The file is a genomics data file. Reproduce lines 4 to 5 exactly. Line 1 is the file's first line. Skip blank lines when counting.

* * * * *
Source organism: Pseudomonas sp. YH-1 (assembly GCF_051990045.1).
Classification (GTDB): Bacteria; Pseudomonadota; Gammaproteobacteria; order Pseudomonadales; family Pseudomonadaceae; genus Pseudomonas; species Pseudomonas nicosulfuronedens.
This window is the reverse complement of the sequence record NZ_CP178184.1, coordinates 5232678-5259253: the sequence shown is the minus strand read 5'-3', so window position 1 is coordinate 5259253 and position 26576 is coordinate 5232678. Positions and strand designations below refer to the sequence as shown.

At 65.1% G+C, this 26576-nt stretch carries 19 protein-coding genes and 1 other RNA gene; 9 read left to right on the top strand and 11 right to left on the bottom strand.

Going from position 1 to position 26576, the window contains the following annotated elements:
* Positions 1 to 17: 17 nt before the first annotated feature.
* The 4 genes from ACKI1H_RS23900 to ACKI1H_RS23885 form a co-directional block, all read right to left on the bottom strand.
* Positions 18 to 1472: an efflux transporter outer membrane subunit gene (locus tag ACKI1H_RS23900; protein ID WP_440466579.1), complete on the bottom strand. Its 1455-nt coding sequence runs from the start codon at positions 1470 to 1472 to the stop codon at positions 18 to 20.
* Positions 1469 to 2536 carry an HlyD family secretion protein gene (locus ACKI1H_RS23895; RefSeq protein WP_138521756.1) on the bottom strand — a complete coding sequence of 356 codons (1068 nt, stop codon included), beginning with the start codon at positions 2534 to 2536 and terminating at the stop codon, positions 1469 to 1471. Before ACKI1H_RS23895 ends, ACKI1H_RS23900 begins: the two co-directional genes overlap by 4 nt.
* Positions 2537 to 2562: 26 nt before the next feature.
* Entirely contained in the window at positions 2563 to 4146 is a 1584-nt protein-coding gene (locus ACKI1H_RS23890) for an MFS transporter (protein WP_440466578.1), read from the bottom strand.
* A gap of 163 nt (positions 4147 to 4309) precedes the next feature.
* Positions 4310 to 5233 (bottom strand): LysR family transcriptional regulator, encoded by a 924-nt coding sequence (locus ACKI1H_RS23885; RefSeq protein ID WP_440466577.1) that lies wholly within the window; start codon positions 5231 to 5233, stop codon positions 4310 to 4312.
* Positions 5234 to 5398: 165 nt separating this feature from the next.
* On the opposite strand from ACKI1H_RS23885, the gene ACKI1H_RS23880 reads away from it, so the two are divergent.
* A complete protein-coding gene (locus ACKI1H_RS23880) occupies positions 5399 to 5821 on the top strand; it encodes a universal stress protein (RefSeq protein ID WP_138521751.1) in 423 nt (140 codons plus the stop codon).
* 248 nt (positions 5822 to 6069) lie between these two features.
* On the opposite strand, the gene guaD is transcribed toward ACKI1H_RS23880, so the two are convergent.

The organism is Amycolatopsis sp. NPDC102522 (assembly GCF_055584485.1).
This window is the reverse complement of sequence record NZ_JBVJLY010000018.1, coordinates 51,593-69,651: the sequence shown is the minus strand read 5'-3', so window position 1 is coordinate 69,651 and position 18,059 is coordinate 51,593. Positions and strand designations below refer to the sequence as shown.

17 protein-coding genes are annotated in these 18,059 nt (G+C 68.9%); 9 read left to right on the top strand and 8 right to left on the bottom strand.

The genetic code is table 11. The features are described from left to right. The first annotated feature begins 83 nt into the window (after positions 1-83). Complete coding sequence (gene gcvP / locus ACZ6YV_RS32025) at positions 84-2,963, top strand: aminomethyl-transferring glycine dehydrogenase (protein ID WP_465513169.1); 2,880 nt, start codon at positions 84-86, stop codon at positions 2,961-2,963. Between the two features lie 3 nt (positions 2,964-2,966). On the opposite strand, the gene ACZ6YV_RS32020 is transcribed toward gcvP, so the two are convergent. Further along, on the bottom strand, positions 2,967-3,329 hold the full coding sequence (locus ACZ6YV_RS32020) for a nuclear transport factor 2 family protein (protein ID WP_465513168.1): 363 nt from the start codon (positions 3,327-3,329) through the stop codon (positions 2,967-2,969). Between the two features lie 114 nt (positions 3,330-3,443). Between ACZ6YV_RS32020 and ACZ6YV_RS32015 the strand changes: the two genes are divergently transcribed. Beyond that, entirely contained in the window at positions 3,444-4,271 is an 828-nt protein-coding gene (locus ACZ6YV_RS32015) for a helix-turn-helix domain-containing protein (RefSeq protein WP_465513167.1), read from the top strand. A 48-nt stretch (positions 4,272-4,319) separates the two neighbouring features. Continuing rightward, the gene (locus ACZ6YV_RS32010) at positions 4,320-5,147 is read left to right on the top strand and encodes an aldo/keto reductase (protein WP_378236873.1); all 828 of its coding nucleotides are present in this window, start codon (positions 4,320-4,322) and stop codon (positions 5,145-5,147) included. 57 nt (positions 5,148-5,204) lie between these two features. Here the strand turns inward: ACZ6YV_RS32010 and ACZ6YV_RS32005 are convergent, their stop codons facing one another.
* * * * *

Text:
At 65.1% G+C, this 26576-nt stretch carries 19 protein-coding genes and 1 other RNA gene; 9 read left to right on the top strand and 11 right to left on the bottom strand.

Going from position 1 to position 26576, the window contains the following annotated elements: